312017May

Body Composition Analysis

AAWC offers the most advanced body composition analysis – SECA mBCA, which calculates a whole range of vital body composition parameters with medical precision, in just 17 seconds! No pain, no injections, no undressing. Just stand on the scale & it does the work! Some of these essential body numbers everyone needs to know about their bodies include:

Fat Mass/Fat-Free Mass FM/FFM

· The medically precise distinction between fat mass and fat-free mass is important when weight changes occur – whether you are overweight, obese or malnourished

· Amount of fat mass is important for weight management, diabetes or general health

· A metabolic unhealthy person with insulin resistance, for example, nearly exclusively loses water when starting weight loss treatments, which is why assessing fat mass is essential to prevent misinterpretations

· Interpreting fat mass is also crucial in malnourished patients, especially elderly or chronically sick patients with cancer, heart, lung, kidney, liver or psych diseases

· Assessing or monitoring fat mass with athletes in sports medicine can determine the fitness level or controlling trainings

Skeletal Muscle Mass SMM

· The development and retention of skeletal muscle mass plays an important role in malnourished patients, in the area of sports medicine, and in the reduction of body weight. The display shows the individual values for each of the patients, extremities as well as their torso

· Quantifying muscle mass is essential when monitoring weight changes in overweight & obese

· It is essential that the majority of existing muscle mass is preserved when reducing weight in weight management settings, in diet programs in diabetology, cardiology and hospital nutrition in general

· Especially malnourished patients with sarcopenic and cachectic states – often found in oncology, cardiology, nephrology require an adequate amount of muscle mass to reduce morbidity and mortality. Sarcopenia and cachexia are also found in psychology when it comes to anorexia nervosa or bulimia

· Another interesting area of application for assessing or monitoring muscle mass is in the sports medicine field when it comes to determining the fitness level and controlling trainings, physiotherapies and rehabilitation

Visceral Fat VAT

· The higher the visceral fat value, the higher the risk of cardiometabolic illnesses. With the seca mBCA, negative trends can be detected early in order to initiate corresponding treatments and therapies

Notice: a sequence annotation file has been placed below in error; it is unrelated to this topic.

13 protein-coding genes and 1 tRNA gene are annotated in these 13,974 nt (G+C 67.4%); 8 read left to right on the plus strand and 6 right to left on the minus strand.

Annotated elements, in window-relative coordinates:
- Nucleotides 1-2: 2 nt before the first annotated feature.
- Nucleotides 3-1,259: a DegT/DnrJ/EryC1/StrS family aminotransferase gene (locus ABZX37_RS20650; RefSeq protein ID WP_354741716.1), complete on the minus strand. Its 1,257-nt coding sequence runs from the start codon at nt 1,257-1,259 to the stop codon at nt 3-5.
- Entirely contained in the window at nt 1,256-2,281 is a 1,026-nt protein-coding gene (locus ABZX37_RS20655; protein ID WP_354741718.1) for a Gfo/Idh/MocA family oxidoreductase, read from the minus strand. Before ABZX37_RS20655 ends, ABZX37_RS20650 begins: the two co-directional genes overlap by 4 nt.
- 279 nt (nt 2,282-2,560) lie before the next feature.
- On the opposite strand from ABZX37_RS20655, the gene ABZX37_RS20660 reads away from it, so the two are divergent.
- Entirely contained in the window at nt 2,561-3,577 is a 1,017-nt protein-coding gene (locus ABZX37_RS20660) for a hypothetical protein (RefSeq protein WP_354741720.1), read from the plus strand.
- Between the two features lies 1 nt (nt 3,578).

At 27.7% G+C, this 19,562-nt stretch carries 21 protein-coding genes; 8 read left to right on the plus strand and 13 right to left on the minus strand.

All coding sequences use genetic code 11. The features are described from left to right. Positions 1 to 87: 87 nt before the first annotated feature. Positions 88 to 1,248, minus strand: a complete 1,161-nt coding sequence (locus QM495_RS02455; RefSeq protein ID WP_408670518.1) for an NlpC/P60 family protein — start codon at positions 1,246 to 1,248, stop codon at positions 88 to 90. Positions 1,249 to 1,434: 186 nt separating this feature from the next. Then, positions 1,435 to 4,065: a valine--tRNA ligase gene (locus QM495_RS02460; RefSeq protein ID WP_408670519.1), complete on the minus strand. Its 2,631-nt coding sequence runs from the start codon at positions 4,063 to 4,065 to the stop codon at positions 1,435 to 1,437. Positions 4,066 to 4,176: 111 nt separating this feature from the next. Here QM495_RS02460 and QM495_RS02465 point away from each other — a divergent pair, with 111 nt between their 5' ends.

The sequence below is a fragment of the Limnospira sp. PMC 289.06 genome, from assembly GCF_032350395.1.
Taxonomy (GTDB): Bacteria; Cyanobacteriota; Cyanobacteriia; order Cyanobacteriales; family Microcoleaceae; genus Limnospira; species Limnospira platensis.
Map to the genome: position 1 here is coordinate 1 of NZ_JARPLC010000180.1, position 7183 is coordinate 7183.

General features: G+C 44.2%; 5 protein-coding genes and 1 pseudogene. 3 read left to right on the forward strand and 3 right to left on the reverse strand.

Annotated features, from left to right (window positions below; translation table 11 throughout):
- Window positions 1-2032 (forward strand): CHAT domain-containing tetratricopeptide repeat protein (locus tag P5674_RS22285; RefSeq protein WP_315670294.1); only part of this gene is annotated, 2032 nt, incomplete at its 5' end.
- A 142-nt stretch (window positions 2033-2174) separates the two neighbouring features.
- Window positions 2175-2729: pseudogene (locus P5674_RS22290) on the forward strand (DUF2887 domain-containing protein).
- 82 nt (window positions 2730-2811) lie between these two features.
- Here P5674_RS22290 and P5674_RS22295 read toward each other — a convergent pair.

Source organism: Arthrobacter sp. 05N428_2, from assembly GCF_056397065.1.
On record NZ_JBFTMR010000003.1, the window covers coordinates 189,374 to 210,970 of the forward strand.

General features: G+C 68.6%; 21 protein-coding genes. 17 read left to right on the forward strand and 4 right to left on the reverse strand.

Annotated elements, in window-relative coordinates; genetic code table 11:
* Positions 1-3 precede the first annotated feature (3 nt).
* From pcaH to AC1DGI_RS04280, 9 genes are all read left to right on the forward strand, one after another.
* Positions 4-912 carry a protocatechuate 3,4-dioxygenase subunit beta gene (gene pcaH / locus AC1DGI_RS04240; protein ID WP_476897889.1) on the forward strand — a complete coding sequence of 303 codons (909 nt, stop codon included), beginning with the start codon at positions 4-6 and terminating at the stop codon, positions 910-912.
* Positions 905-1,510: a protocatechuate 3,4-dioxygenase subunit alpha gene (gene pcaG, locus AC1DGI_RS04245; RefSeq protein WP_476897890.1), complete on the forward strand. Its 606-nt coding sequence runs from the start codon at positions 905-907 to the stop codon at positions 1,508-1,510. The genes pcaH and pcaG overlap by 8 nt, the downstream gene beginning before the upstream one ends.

· The easy and quick assessment of visceral fat is an essential brick for estimating the cardiometabolic risk

· It has therefore become an established value especially overweight and obese patients

· The medical fields wanting to obtain visceral fat values are bariatrics, weight management, diabetology, hospital nutrition, cardiology and general health

Body Composition Chart BCC

· The BCC displays fat mass and fat-free mass in a graphic which enables you to interpret body composition at a glance

· In addition, a series of measurements can be used to determine whether the fat mass or fat-free mass contributed to any weight change

· It is therefore an essential tool in weight management, diabetology, cardiology, general health or hospital nutrition when it comes to losing weight

· In malnourished individuals, for example in oncology, cardiology, nephrology but also in psychology – when it comes to anorexia nervosa or bulimia – the Body Composition Chart delivers accurate and important information on body composition changes

· It helps to determine the fitness level and to control physiotherapies and rehabilitation procedures in sports medicine

How do I interpret the BCC?

The Body Composition Chart has two axes. The Fat Mass (FM) is on the Y-axis and Fat-Free Mass (FFM) is on the X-axis. Each value is presented as an index, which means – as in the BMI – that the values are normalized by height. This allows a comparison to be made between a man who is 5 ft and a man that is 6.5 ft. Add the FMI and FFMI values together to yield the BMI. The Body Composition Chart is a two-dimensional (or over time a three-dimensional) BMI that shows what contributes to weight loss – fat mass or muscle mass. The center of the graphic is the statistical average for the specific patient. In this case, the fat mass is slightly below average for a man because the measurement point moves downwards from the midpoint. The Fat-Free Mass is above-average since the measurement point moves to the right of the midpoint.